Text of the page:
8 Tom Selleck's Magnum PI Ferrari 308 GTS QV
It's not all fake Ferraris on television. For eight years in the 80s, Tom Selleck starred as a private investigator who was somehow tied to an absent millionaire in Hawaii that gave him access to a targa top Ferrari 308 GTS. The mid engine V8 Ferrari was arguably the biggest star of the show. Viewers tuned in to see the tall Selleck's head sticking out of the top of the red Ferrari ripping around various Hawaiian locations.
The show didn't quite use a Dukes of Hazzard level of Ferraris, but several were used every season and upgraded models as Ferrari upgraded them.
Last year the 84-85 season car went on the block for $181,000, more than twice what a normal 308 would go for.
7 Don Johnson's Miami Vice 1986 Ferrari Testarossa $151,800
It wasn't all Tom Selleck and Hawaii with Ferraris in the 80s. There was also the groundbreaking show Miami Vice. While the show doesn't particularly age well now it was ahead of its time in the 80s. The first three seasons featured a jet black Ferrari Daytona Spyder. The problem was, it wasn't real. This also bothered Enzo Ferrari who was so upset that he donated a current Ferrari Testarossa to the show if they would just use a real one. So in the show they shot the fake Ferrari with a rocket launcher (seriously) and Crockett began the next season driving the white Testarossa.
In 2017 one of the cars sold at auction for $151,800.
This was a long road for the Testarossa, it had gone up for auction five times prior and even on eBay for an unsuccessful million dollar bid.
6 Don Johnson's 1970 Hemi Cuda from Nash Bridges $151,250
Television investigators need a cool car. It's a rule written down somewhere. It almost certainly is in a rider for Don Johnson. After becoming synonymous with driving a Ferrari without socks in Miami Vice Johnson later when on to star as a San Francisco special investigations detective with his partner Cheech Marin and an iconic 1970 yellow Cuda.
In the show, the car was supposed to be a gift from his brother before going to Vietnam and going missing in action. The show ran for five years and the most memorable thing about it is the 'curious yellow' 'Cuda. In 2015 the car went for $151,250, actually not that far from traditional values for maybe the last of the muscle cars.
5 David Hasselhoff's 1986 Pontiac Firebird Trans Am K.I.T.T. $150,000
It wasn't always handsome smiling mustaches and brooding men without socks driving Ferraris in the 80s. The decade also featured a show where a cop who faked his own death joined a secret private law enforcement organization that utilized a bullet proof gadget laden super car with a fully aware artificial intelligence named KITT (Knight Industries Two Thousand...if you wanted to sound futuristic in the 80s you called something 2000).
It was the lead series in a rash of shows where somehow a unique super vehicle somehow makes the difference in solving crime.
Hasselhoff was given his own AIless KITT in 2012 which he later sold for charity fetching $150,000.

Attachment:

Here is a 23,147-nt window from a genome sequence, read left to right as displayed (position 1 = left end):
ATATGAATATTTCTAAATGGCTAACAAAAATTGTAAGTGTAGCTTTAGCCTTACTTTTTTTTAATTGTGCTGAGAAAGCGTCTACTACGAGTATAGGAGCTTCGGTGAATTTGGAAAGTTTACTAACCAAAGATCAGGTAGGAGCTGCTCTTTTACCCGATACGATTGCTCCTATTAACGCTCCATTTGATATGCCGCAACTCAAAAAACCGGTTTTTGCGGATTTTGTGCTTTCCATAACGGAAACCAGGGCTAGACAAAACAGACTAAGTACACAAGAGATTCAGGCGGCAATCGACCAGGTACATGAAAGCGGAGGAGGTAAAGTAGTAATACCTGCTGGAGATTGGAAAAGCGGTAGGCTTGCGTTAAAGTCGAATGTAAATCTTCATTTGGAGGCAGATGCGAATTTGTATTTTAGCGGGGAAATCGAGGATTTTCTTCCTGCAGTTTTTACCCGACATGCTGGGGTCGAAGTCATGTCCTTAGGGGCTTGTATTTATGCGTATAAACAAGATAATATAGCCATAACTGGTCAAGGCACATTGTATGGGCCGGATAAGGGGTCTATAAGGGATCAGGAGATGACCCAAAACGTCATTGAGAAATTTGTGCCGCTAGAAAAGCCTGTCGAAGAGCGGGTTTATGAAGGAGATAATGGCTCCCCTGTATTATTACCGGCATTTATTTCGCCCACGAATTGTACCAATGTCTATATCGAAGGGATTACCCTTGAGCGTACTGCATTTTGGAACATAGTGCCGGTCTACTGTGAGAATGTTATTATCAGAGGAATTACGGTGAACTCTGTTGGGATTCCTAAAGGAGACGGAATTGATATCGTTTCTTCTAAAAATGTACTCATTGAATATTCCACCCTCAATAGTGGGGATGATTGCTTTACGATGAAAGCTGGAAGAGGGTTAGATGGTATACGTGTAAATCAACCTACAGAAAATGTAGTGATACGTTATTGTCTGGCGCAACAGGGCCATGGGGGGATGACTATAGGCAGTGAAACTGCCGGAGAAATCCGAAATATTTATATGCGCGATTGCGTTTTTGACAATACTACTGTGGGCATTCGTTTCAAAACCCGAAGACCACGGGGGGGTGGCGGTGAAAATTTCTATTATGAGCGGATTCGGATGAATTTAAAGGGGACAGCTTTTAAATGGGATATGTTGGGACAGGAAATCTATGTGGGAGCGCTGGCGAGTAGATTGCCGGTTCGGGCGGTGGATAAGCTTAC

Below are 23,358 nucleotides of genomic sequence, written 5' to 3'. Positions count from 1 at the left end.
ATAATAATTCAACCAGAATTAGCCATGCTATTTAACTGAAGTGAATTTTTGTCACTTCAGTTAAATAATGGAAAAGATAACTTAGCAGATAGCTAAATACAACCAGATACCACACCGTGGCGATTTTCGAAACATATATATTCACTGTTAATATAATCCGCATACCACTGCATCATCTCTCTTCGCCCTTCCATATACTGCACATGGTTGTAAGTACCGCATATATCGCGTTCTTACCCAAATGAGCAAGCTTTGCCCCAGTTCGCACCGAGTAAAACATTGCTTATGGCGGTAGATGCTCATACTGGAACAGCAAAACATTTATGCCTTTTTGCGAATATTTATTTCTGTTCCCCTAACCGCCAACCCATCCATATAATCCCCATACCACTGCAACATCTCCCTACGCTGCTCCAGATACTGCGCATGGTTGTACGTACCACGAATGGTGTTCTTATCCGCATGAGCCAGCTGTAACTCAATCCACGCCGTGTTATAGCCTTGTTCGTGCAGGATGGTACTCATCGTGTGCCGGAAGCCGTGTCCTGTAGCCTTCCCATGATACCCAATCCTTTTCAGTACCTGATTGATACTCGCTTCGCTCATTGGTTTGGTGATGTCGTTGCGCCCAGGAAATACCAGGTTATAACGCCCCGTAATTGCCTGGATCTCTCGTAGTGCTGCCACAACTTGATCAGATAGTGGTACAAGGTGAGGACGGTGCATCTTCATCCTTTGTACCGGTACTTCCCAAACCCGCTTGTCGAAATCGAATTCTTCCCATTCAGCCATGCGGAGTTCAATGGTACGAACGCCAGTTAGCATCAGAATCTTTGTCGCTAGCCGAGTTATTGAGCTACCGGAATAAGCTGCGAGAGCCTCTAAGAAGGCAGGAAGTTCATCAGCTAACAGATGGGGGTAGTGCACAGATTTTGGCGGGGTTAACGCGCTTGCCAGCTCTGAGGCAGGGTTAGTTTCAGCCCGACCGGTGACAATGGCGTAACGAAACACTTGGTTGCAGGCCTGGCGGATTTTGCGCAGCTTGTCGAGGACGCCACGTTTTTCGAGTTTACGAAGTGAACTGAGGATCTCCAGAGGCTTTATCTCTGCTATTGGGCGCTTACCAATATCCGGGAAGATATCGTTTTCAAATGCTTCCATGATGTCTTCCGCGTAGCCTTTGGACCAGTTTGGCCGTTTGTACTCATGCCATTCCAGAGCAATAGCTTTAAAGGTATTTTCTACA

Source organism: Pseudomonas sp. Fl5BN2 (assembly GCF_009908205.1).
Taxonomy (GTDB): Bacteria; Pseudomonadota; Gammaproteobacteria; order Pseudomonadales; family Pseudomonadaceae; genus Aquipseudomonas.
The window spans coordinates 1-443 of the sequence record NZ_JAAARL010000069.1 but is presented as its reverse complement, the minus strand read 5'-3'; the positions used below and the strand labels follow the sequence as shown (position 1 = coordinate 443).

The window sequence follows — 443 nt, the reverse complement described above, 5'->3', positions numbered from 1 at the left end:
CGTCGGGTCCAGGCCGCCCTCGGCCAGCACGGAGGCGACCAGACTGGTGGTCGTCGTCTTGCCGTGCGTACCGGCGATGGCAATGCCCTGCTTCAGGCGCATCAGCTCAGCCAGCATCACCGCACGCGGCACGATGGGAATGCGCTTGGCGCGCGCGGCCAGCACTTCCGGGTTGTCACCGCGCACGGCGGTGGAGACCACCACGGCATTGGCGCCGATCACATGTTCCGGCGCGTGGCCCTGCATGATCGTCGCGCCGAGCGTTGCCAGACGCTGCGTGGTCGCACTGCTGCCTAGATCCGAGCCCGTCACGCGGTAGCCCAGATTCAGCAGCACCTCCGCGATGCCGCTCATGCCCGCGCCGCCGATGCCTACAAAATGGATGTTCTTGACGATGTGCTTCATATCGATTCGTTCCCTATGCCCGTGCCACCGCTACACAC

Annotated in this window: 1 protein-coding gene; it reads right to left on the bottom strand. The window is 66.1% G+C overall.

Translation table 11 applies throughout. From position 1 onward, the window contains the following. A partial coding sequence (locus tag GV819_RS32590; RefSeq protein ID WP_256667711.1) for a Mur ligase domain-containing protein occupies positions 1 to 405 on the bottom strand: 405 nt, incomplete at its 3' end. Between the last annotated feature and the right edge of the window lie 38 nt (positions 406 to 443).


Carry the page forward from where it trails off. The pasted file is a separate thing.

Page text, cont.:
That's quite a premium over the otherwise unloved 80s Trans Am.
4 Frank Sinatra's 1970 Lamborghini Muira SV $150,500
Here's actually an example of how out of hand things have gotten. The Muira is undoubtedly a beautiful car. The low and sleek mid-engine V12 is often considered to have launched the modern super car. Frank Sinatra is an icon. In 2003 this iconic car owned by an icon sold at Christies for $150,000.
That sounds like a lot, but consider this. Last year Sotheby's estimated the sale of a car without the celebrity prominence to go for around $2,500,000. The car increased in value almost 20 times in fourteen years. As crazy as the celebrity premium is on certain cars, the rapid increase in value of collector cars is that much crazier.
3 Herbie the Love Bug $126,500
Herbie the Love Bug is probably the best known VW Beetle in the world. There are a number of Herbie movies over the decades that featured different Herbies, this one is from Herbie Goes to Monte Carlo and Herbie Goes Bananas. It even has the gag oil pump still installed to squirt oil on a traffic marshal. In true Herbie fashion it was found abandoned and painted blue on a Disney backlot.
After a series of restorations and a rather remarkable period of vintage racing the restored several times over car finally sold in 2015 for $126,500, setting a record for sale price of the humble VW Beetle.
Not to be smug, but earlier a non-famous VW Bus (one of which I drive) sold for $215,000.
2 ECTO-1 $88,000
Some celebrity car sales end up being head scratchers for a different reason. Despite how one feels about the recent movie, the original Ghostbusters was a huge movie. It is the answer to 'who you gonna call.' It made a generation want to drive their own Cadillac ambulance out of an old fire station. The ECTO-1 was the coolest emergency vehicle of a lot of people's childhoods.
One of three authorized copies, complete with Universal Studios papers and autographs, sold at auction for a mind boggling low $88,000, almost what a regular Cadillac of that vintage would go for. This one was road legal and had working sirens as well.
1 James Gandolfini's 1972 Oldsmobile 4-4-2 "Bada Bing" $61,000
The Sopranos was maybe the start of what's considered the 'new golden age of television.' What might be mild in a post Breaking Bad world, the show about a mob boss in therapy was revolutionary for its time. In 2015 a 2003 Cadillac Escalade driven by Tony Soprano in the show The Sopranos sold for $120,000, but actor James Gandolfini had an even better ride between shots.
Shipped from California and back during filming, the actor drove the convertible muscle machine he nicknamed 'Bada Bing.' Gandolfini died in 2013 and his prized show car and driver went up for auction in 2017 selling for $61,600.
Sources: Barrett Jackson, Mecum, Jalopnik